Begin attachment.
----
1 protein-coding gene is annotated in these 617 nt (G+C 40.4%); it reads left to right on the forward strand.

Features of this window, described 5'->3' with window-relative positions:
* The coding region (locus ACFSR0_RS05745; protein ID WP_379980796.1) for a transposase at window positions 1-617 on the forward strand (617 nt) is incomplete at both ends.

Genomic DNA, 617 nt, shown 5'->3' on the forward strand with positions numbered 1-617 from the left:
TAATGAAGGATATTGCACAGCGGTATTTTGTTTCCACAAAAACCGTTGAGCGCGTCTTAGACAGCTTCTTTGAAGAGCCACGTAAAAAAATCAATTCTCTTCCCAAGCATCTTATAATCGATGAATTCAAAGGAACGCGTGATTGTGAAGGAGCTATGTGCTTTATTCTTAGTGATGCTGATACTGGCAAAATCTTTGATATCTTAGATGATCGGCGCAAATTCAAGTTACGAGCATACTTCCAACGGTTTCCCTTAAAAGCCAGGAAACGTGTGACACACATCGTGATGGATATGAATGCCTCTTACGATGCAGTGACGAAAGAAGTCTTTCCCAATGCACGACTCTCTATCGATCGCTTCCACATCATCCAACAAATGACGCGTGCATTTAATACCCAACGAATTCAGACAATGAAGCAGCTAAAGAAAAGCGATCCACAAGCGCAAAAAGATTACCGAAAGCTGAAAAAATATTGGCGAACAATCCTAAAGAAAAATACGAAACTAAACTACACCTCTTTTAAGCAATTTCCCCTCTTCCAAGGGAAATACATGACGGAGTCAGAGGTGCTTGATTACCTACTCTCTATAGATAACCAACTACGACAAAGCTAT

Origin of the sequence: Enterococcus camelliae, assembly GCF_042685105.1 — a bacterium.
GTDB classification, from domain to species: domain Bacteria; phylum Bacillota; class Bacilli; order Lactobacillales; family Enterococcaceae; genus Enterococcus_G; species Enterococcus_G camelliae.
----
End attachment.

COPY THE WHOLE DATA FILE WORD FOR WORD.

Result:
1 protein-coding gene is annotated in these 617 nt (G+C 40.4%); it reads left to right on the forward strand.

Features of this window, described 5'->3' with window-relative positions:
* The coding region (locus ACFSR0_RS05745; protein ID WP_379980796.1) for a transposase at window positions 1-617 on the forward strand (617 nt) is incomplete at both ends.

Genomic DNA, 617 nt, shown 5'->3' on the forward strand with positions numbered 1-617 from the left:
TAATGAAGGATATTGCACAGCGGTATTTTGTTTCCACAAAAACCGTTGAGCGCGTCTTAGACAGCTTCTTTGAAGAGCCACGTAAAAAAATCAATTCTCTTCCCAAGCATCTTATAATCGATGAATTCAAAGGAACGCGTGATTGTGAAGGAGCTATGTGCTTTATTCTTAGTGATGCTGATACTGGCAAAATCTTTGATATCTTAGATGATCGGCGCAAATTCAAGTTACGAGCATACTTCCAACGGTTTCCCTTAAAAGCCAGGAAACGTGTGACACACATCGTGATGGATATGAATGCCTCTTACGATGCAGTGACGAAAGAAGTCTTTCCCAATGCACGACTCTCTATCGATCGCTTCCACATCATCCAACAAATGACGCGTGCATTTAATACCCAACGAATTCAGACAATGAAGCAGCTAAAGAAAAGCGATCCACAAGCGCAAAAAGATTACCGAAAGCTGAAAAAATATTGGCGAACAATCCTAAAGAAAAATACGAAACTAAACTACACCTCTTTTAAGCAATTTCCCCTCTTCCAAGGGAAATACATGACGGAGTCAGAGGTGCTTGATTACCTACTCTCTATAGATAACCAACTACGACAAAGCTAT

Origin of the sequence: Enterococcus camelliae, assembly GCF_042685105.1 — a bacterium.
GTDB classification, from domain to species: domain Bacteria; phylum Bacillota; class Bacilli; order Lactobacillales; family Enterococcaceae; genus Enterococcus_G; species Enterococcus_G camelliae.